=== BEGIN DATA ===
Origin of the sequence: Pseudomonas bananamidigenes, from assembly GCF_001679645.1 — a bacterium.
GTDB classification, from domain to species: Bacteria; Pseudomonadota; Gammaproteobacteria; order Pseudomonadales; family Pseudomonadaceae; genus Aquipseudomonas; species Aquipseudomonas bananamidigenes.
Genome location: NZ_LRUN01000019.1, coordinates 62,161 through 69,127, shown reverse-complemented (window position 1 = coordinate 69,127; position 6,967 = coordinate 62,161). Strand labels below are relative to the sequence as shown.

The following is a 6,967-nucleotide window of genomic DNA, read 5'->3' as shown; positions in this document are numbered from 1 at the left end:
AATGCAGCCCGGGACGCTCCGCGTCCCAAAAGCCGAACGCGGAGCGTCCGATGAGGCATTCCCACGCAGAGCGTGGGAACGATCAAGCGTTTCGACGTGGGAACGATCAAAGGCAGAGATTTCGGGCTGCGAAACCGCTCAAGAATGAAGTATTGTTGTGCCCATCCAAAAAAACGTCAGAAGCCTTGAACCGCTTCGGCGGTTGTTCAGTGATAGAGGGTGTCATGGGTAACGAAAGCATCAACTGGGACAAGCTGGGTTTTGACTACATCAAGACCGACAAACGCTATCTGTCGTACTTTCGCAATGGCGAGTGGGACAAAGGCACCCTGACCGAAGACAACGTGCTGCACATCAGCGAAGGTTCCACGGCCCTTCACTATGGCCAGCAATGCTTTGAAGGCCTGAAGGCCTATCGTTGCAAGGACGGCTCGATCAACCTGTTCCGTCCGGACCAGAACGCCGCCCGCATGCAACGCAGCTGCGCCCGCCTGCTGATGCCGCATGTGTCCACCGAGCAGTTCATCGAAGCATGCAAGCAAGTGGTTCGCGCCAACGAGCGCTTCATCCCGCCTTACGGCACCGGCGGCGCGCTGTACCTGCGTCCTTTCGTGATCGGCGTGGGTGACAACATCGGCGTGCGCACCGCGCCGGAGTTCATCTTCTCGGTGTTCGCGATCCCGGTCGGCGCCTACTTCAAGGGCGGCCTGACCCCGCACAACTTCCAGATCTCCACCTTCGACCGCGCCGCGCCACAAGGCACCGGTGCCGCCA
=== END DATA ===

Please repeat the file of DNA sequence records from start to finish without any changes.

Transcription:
Origin of the sequence: Pseudomonas bananamidigenes, from assembly GCF_001679645.1 — a bacterium.
GTDB classification, from domain to species: Bacteria; Pseudomonadota; Gammaproteobacteria; order Pseudomonadales; family Pseudomonadaceae; genus Aquipseudomonas; species Aquipseudomonas bananamidigenes.
Genome location: NZ_LRUN01000019.1, coordinates 62,161 through 69,127, shown reverse-complemented (window position 1 = coordinate 69,127; position 6,967 = coordinate 62,161). Strand labels below are relative to the sequence as shown.

The following is a 6,967-nucleotide window of genomic DNA, read 5'->3' as shown; positions in this document are numbered from 1 at the left end:
AATGCAGCCCGGGACGCTCCGCGTCCCAAAAGCCGAACGCGGAGCGTCCGATGAGGCATTCCCACGCAGAGCGTGGGAACGATCAAGCGTTTCGACGTGGGAACGATCAAAGGCAGAGATTTCGGGCTGCGAAACCGCTCAAGAATGAAGTATTGTTGTGCCCATCCAAAAAAACGTCAGAAGCCTTGAACCGCTTCGGCGGTTGTTCAGTGATAGAGGGTGTCATGGGTAACGAAAGCATCAACTGGGACAAGCTGGGTTTTGACTACATCAAGACCGACAAACGCTATCTGTCGTACTTTCGCAATGGCGAGTGGGACAAAGGCACCCTGACCGAAGACAACGTGCTGCACATCAGCGAAGGTTCCACGGCCCTTCACTATGGCCAGCAATGCTTTGAAGGCCTGAAGGCCTATCGTTGCAAGGACGGCTCGATCAACCTGTTCCGTCCGGACCAGAACGCCGCCCGCATGCAACGCAGCTGCGCCCGCCTGCTGATGCCGCATGTGTCCACCGAGCAGTTCATCGAAGCATGCAAGCAAGTGGTTCGCGCCAACGAGCGCTTCATCCCGCCTTACGGCACCGGCGGCGCGCTGTACCTGCGTCCTTTCGTGATCGGCGTGGGTGACAACATCGGCGTGCGCACCGCGCCGGAGTTCATCTTCTCGGTGTTCGCGATCCCGGTCGGCGCCTACTTCAAGGGCGGCCTGACCCCGCACAACTTCCAGATCTCCACCTTCGACCGCGCCGCGCCACAAGGCACCGGTGCCGCCA